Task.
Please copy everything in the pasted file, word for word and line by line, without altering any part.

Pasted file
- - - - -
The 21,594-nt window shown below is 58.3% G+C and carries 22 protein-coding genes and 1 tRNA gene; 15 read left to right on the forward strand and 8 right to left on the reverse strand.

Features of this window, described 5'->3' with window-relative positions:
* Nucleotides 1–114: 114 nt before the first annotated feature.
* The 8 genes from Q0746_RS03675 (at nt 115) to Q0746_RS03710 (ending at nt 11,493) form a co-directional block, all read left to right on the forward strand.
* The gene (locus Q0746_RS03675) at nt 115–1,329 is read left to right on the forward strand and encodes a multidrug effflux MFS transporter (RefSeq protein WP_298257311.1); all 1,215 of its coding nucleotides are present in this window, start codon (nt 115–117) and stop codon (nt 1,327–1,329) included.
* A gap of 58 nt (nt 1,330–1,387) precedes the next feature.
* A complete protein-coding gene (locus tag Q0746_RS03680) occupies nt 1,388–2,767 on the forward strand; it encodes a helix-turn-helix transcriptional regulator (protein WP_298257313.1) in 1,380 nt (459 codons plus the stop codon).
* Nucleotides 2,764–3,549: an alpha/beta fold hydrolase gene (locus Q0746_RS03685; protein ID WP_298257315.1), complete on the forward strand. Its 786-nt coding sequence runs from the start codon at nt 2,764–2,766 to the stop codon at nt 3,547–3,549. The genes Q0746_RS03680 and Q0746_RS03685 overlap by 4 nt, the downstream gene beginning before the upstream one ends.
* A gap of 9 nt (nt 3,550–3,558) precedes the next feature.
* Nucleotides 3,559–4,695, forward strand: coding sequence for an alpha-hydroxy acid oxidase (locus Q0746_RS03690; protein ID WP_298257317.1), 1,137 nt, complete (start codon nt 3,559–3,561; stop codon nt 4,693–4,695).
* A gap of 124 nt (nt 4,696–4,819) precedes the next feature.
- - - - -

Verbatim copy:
The 21,594-nt window shown below is 58.3% G+C and carries 22 protein-coding genes and 1 tRNA gene; 15 read left to right on the forward strand and 8 right to left on the reverse strand.

Features of this window, described 5'->3' with window-relative positions:
* Nucleotides 1–114: 114 nt before the first annotated feature.
* The 8 genes from Q0746_RS03675 (at nt 115) to Q0746_RS03710 (ending at nt 11,493) form a co-directional block, all read left to right on the forward strand.
* The gene (locus Q0746_RS03675) at nt 115–1,329 is read left to right on the forward strand and encodes a multidrug effflux MFS transporter (RefSeq protein WP_298257311.1); all 1,215 of its coding nucleotides are present in this window, start codon (nt 115–117) and stop codon (nt 1,327–1,329) included.
* A gap of 58 nt (nt 1,330–1,387) precedes the next feature.
* A complete protein-coding gene (locus tag Q0746_RS03680) occupies nt 1,388–2,767 on the forward strand; it encodes a helix-turn-helix transcriptional regulator (protein WP_298257313.1) in 1,380 nt (459 codons plus the stop codon).
* Nucleotides 2,764–3,549: an alpha/beta fold hydrolase gene (locus Q0746_RS03685; protein ID WP_298257315.1), complete on the forward strand. Its 786-nt coding sequence runs from the start codon at nt 2,764–2,766 to the stop codon at nt 3,547–3,549. The genes Q0746_RS03680 and Q0746_RS03685 overlap by 4 nt, the downstream gene beginning before the upstream one ends.
* A gap of 9 nt (nt 3,550–3,558) precedes the next feature.
* Nucleotides 3,559–4,695, forward strand: coding sequence for an alpha-hydroxy acid oxidase (locus Q0746_RS03690; protein ID WP_298257317.1), 1,137 nt, complete (start codon nt 3,559–3,561; stop codon nt 4,693–4,695).
* A gap of 124 nt (nt 4,696–4,819) precedes the next feature.